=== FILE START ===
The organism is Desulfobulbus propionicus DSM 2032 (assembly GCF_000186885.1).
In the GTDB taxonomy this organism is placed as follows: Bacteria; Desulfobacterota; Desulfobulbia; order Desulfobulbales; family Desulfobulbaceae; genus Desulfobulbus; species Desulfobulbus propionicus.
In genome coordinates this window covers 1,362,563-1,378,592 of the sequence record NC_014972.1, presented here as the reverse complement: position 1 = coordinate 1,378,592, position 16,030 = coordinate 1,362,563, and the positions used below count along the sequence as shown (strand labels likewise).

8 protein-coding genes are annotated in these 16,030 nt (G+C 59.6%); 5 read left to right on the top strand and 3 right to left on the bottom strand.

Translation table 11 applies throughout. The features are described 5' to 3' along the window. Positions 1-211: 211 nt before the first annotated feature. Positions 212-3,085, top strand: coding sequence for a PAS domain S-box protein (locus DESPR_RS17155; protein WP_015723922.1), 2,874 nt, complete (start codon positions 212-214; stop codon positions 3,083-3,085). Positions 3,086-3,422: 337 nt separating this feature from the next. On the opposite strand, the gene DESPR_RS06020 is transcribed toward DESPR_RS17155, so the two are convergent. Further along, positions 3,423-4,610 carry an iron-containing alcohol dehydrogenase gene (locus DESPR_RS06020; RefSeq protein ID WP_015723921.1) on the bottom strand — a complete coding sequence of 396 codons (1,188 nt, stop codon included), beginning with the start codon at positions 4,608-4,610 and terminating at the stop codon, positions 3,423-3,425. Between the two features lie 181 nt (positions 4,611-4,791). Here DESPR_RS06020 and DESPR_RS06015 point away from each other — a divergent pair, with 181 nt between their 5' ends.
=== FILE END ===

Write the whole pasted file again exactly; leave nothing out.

The organism is Desulfobulbus propionicus DSM 2032 (assembly GCF_000186885.1).
In the GTDB taxonomy this organism is placed as follows: Bacteria; Desulfobacterota; Desulfobulbia; order Desulfobulbales; family Desulfobulbaceae; genus Desulfobulbus; species Desulfobulbus propionicus.
In genome coordinates this window covers 1,362,563-1,378,592 of the sequence record NC_014972.1, presented here as the reverse complement: position 1 = coordinate 1,378,592, position 16,030 = coordinate 1,362,563, and the positions used below count along the sequence as shown (strand labels likewise).

8 protein-coding genes are annotated in these 16,030 nt (G+C 59.6%); 5 read left to right on the top strand and 3 right to left on the bottom strand.

Translation table 11 applies throughout. The features are described 5' to 3' along the window. Positions 1-211: 211 nt before the first annotated feature. Positions 212-3,085, top strand: coding sequence for a PAS domain S-box protein (locus DESPR_RS17155; protein WP_015723922.1), 2,874 nt, complete (start codon positions 212-214; stop codon positions 3,083-3,085). Positions 3,086-3,422: 337 nt separating this feature from the next. On the opposite strand, the gene DESPR_RS06020 is transcribed toward DESPR_RS17155, so the two are convergent. Further along, positions 3,423-4,610 carry an iron-containing alcohol dehydrogenase gene (locus DESPR_RS06020; RefSeq protein ID WP_015723921.1) on the bottom strand — a complete coding sequence of 396 codons (1,188 nt, stop codon included), beginning with the start codon at positions 4,608-4,610 and terminating at the stop codon, positions 3,423-3,425. Between the two features lie 181 nt (positions 4,611-4,791). Here DESPR_RS06020 and DESPR_RS06015 point away from each other — a divergent pair, with 181 nt between their 5' ends.